S ix – that’s how many storage units the Woodward-Newman family sorted through to assemble over 300 remarkable objects coming to auction at Sotheby’s in The World of Joanne Woodward and Paul Newman.
“It’s an emotional moment, but my family really felt that it was time to share some of these belongings with the public,” said Nell Newman, daughter of movie stars Joanne Woodward and Paul Newman during an appearance on TODAY on 31 May. Nell appeared alongside Sotheby’s chairperson Mari-Claudia Jiménez to highlight some of the most remarkable objects from the sale
Over 50 years, the Woodward-Newman marriage became the stuff of Hollywood legend, and the extraordinary collection reflects the beauty of their life together. It includes photos from the couple’s relationship, scripts, props and souvenirs from their many movies – including the shackles from Cool Hand Luke, which Nell Newman said the children used to play with – and even Joanne’s wedding dress, worn in 1958, five years after meeting Paul in their agent’s office. The fact that the couple spent 5 decades together is “one of the highlights of their stories,” said host Savannah Guthrie. “They seem to transcend Hollywood with that relationship.”
Newman, Guthrie noted, was nearly as prolific a race-car driver as he was an actor – an aspect captured in the RM Sotheby’s auction High Speed: Paul Newman’s Racing Legacy. Woodward, for her part, was “not particularly in love” with her husband’s racing career, said her daughter. In fact, one of the collection’s most anticipated lots is a Rolex Daytona inscribed with the words “Drive Very Slowly Joanne.” Yet Nell Newman noted: “She went to every race.”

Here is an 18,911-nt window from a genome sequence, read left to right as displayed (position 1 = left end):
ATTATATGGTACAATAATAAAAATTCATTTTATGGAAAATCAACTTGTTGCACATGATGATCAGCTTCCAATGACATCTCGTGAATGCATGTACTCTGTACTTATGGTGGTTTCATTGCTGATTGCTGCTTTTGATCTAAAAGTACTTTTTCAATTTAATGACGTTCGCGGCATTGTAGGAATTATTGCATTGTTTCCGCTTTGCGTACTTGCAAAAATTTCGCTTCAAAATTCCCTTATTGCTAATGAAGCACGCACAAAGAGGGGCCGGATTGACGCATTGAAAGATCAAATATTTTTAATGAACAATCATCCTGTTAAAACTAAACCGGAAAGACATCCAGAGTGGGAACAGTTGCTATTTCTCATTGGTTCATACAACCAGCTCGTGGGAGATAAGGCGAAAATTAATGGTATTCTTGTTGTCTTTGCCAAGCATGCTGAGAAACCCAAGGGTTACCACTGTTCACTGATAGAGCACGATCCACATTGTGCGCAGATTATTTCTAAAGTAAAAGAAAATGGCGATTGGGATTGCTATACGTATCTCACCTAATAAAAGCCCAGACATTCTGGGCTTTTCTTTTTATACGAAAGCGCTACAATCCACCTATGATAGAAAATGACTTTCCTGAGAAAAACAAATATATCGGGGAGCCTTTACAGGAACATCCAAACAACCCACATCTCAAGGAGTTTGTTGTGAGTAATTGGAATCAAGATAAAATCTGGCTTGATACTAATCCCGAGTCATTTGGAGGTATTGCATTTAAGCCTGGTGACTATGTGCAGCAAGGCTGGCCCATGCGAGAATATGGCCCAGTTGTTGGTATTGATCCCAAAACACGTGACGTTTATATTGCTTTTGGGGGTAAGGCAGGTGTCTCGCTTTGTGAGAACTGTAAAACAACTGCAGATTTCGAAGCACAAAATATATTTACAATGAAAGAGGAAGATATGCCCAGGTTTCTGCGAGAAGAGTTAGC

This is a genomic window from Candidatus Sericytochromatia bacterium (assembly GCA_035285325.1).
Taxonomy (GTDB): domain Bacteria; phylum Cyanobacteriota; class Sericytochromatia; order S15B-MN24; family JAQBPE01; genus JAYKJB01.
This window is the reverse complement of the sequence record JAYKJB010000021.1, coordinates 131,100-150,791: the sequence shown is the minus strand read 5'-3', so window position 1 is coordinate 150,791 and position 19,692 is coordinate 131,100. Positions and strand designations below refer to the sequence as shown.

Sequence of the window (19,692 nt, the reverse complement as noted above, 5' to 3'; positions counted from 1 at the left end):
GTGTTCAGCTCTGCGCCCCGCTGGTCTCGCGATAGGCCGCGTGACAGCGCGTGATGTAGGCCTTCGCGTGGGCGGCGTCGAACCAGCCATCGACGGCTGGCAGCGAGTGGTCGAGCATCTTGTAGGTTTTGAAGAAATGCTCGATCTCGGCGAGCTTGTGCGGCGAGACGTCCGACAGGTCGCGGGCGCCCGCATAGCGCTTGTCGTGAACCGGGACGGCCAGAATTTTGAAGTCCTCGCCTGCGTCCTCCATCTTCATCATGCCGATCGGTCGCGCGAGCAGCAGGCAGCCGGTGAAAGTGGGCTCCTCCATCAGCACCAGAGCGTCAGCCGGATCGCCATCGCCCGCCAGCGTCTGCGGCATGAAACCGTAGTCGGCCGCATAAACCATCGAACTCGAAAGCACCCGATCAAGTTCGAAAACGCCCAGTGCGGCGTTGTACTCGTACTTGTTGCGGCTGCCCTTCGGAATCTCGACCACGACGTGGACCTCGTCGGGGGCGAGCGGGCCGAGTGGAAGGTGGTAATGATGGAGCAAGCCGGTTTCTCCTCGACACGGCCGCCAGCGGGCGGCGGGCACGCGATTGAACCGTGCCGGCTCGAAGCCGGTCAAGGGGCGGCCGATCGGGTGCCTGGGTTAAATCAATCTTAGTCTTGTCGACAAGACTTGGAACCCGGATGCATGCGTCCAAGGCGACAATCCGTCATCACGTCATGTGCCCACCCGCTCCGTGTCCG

The auctions include a number of awards from every aspect of the couple’s lives, including a second Rolex given to Newman as a trophy for winning 24 Hours of Daytona and the white leather gloves that Woodward wore when accepting an Academy Award for Three Faces of Eve in 1957. But the true “highest honor,” joked Nell Newman, was her father’s appearance on President Richard Nixon’s “Enemies List” – a copy of which he had framed. Containing the names of people who Nixon considered political opponents, it served for the Woodward-Newmans as a kind of invitation: “He had a big party and invited everybody on it.”